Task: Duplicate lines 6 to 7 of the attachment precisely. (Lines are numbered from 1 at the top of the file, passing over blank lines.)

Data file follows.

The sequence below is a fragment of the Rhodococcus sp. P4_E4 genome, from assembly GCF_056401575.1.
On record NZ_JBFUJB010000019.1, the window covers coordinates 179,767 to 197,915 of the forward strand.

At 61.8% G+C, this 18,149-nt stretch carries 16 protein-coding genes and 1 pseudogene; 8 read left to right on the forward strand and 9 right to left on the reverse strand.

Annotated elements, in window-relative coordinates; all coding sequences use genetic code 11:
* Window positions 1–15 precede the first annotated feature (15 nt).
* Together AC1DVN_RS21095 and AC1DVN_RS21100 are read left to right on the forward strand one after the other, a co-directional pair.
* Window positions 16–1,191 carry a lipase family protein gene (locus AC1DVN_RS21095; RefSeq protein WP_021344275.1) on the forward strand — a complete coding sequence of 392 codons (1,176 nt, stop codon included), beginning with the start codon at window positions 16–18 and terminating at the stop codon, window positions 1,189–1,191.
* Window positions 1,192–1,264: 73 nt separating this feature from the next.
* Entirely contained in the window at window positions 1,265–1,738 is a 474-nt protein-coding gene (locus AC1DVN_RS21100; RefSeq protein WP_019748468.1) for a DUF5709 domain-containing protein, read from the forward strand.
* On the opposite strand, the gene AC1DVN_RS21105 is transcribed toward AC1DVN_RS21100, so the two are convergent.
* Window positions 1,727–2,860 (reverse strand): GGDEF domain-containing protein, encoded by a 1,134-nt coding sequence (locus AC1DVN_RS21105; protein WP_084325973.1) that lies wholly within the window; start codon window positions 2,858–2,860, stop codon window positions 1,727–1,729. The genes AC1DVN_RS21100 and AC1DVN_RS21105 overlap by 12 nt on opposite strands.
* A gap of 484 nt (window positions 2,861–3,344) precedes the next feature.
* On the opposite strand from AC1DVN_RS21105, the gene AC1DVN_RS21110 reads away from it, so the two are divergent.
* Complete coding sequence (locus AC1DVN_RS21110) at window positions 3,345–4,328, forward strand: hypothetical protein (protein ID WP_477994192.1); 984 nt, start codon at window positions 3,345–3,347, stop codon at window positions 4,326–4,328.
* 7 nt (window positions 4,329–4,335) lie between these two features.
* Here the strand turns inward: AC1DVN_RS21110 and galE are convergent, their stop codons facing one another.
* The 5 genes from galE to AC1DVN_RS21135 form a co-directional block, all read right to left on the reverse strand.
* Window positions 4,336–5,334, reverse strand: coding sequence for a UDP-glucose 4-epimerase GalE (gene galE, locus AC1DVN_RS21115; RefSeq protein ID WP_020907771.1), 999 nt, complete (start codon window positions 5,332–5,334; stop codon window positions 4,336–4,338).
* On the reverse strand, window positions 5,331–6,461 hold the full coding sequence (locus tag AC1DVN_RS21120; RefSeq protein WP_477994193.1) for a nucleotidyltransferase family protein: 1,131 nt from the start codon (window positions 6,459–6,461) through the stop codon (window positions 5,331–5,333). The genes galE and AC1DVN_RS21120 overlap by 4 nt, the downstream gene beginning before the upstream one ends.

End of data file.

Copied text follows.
* Together AC1DVN_RS21095 and AC1DVN_RS21100 are read left to right on the forward strand one after the other, a co-directional pair.
* Window positions 16–1,191 carry a lipase family protein gene (locus AC1DVN_RS21095; RefSeq protein WP_021344275.1) on the forward strand — a complete coding sequence of 392 codons (1,176 nt, stop codon included), beginning with the start codon at window positions 16–18 and terminating at the stop codon, window positions 1,189–1,191.